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Publication - Statistics

Scottish Health Survey 2019: summary report

Key finding from the Scottish Health Survey 2019 report.

18 page PDF

6.8 MB

18 page PDF

6.8 MB

Contents
Scottish Health Survey 2019: summary report
Chapter 6 Diet and Obesity

18 page PDF

6.8 MB

Chapter 6 Diet and Obesity

In 2019, around one in five of all adults consumed five or more portions of fruit and vegetables a day *, similar to levels recorded since 2003.

  • 21% in 2003
  • 22% in 2019

Contrary to the previous trend of women being more likely than men to consume the recommended five-a-day portions of fruit and vegetables, there was no significant difference between men and women in 2019.

Consumption of 5 or more fruit and veg portions a day in 2019

  • 23% Women
  • 21% Men

Mean portions of fruit and vegetables per day

  • women 3.3 portions per day (mean)
  • men 3.2 portions per day (mean)

In 2019, around one in seven children aged 2 –15 met the five-a-day recommendation for consumption of fruit and vegetables.

  • 14%

Girls were significantly more likely to meet the recommendation than boys.

  • 16% Girls
  • 12% Boys

In 2019, children aged 2– 4 years were more likely to consume five or more portions of fruit and vegetables on a typical day than older children.

Graphic to show in 2019, children aged 2– 4 years were more likely to consume five or more portions of fruit and vegetables on a typical day than older children.

Girls have consumed higher levels of fruit and vegetables per day* than boys in most years since 2008.

Mean portions of fruit and vegetables per day

Graph to show Girls have consumed higher levels of fruit and vegetables per day than boys in most years since 2008.

In 2019, two in three adults were overweight including obesity **, the highest prevalence in the time series since 2003. Obesity *** prevalence has remained relatively stable since 2008.

Graph to show in 2019, two in three adults were overweight including obesity, the highest prevalence in the time series since 2003. Obesity prevalence has remained relatively stable since 2008.

In 2019, women were more likely than men to be within the healthy weight range †.

  • 29% Women
  • 36% Men

The mean BMI of women was significantly higher than men in the youngest age group in 2019.

  • 25.9 kg/m2 women aged 16-24
  • 23.9 kg/m2 men aged 16-24

In 2019, mean BMI increased with age.

Graphic to show In 2019, mean BMI increased with age.

** BMI of 25 kg/mÇ or over.
*** BMI of 30 kg/m2 or over.
BMI of 18.5 to less than 25 kg/m2.

The proportion of children (aged 2–15) in the healthy weight range † † has remained fairly stable since 1998.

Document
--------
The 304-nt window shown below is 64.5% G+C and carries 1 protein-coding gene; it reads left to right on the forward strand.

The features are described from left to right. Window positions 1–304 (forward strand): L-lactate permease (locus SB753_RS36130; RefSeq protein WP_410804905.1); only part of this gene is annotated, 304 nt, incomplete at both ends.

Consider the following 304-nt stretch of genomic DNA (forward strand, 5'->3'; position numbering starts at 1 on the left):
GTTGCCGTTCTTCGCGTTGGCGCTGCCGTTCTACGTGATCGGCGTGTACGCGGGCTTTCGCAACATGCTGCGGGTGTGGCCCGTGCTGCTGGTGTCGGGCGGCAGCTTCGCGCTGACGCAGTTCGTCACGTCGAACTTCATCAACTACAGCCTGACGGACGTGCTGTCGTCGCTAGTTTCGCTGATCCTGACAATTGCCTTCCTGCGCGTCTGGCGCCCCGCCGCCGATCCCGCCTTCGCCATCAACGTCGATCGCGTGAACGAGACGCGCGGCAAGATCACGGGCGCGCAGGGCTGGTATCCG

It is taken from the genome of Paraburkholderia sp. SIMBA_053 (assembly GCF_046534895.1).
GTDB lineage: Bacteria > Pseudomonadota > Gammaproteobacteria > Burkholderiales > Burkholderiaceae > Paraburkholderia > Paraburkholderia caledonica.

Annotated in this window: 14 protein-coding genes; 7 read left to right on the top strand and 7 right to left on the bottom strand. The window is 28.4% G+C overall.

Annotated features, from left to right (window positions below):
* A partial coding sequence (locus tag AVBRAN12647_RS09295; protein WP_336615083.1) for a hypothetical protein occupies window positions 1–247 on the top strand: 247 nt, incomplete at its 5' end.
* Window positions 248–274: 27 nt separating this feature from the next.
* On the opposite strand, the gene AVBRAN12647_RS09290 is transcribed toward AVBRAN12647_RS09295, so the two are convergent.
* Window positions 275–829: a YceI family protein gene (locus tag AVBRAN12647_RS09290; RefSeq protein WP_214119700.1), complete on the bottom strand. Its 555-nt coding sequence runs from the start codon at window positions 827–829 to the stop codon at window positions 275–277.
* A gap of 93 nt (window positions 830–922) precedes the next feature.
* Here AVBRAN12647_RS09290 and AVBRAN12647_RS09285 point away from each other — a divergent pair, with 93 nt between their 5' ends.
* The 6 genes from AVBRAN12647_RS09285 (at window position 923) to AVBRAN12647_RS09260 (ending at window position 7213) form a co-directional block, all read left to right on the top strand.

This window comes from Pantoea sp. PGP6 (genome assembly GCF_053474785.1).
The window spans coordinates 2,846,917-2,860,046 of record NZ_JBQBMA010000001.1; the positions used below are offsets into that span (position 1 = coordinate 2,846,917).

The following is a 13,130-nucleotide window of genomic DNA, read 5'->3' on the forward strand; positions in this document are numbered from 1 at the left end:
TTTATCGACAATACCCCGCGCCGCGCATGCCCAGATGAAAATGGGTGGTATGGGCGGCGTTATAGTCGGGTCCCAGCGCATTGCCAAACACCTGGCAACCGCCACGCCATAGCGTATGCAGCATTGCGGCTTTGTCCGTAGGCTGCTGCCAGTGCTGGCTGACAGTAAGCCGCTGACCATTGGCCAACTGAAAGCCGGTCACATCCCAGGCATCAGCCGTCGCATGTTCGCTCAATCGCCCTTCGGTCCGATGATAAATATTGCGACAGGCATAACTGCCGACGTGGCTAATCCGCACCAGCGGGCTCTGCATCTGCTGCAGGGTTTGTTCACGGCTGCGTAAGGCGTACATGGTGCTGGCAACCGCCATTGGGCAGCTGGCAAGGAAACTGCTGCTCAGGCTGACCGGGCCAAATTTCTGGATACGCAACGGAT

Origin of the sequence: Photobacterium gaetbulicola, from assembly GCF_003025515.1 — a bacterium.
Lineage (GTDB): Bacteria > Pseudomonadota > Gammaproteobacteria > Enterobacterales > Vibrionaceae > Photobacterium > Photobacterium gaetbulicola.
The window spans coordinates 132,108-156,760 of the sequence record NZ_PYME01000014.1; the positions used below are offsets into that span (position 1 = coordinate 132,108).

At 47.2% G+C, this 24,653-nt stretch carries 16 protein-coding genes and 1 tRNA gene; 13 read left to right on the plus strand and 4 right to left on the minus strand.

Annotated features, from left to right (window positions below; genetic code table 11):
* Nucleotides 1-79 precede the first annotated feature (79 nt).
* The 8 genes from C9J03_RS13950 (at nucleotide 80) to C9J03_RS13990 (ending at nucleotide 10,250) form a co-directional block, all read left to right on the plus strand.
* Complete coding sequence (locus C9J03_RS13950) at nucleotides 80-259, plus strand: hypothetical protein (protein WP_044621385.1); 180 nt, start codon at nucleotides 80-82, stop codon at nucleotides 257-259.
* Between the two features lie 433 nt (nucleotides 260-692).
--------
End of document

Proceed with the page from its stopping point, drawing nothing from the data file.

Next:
• 70% in 1998
  • 72% in 2015
  • 68% in 2019

The highest proportion of children in the healthy weight range was among those aged 7–11, and the lowest among those aged 12–15.

Graphic and graph to show the highest proportion of children in the healthy weight range was among those aged 7–11, and the lowest among those aged 12–15.

Just under a fifth of children were at risk of obesity in 2019 with similar levels observed for boys and girls.

  • 16% of children at risk of obesity

Women were more likely than men to be categorised as 'high health risk or above' based on their BMI and waist circumference † † † .

  • 55% women
  • 44% men

This difference was clearest among the youngest adults.

Graph to show this difference was clearest among the youngest adults.

† † BMI above the 2nd percentile or below the 85th percentile.
† † † According to SIGN guidelines.

Food insecurity levels (as defined by being worried during the past 12 months that they would run out of food due to lack of money or resources) remained at 9% in 2019.

  • 8% in 2017
  • 9% in 2018
  • 9% in 2019

Food insecurity was more prevalent among younger than older adults in 2019.

  • 13% 16-44
  • 8% 45-64
  • 2% 65+

Adults living in single parent households were most likely to report being food insecure.

  • 31% Single parent household (one adult any age and one or more children † † † † )
  • 20% Single adult household (one adult aged 16–64, no children)
  • 13% Large family household (two adults of any age and three or more children; or three or more adults and one or more children)
  • 9% Small family household (two adults of any age and one or two children)
  • 8% Small adult household (two adults under 65, no children)
  • 6% Large adult household (three or more adults, no children)
  • 2% Single older adult household (one adult aged 65 or over)
  • 2% Older smaller family household (comprising two adults only, at least one of whom is aged 65 or over)

† † † † Largely single mothers


Contact

Email: scottishhealthsurvey@gov.scot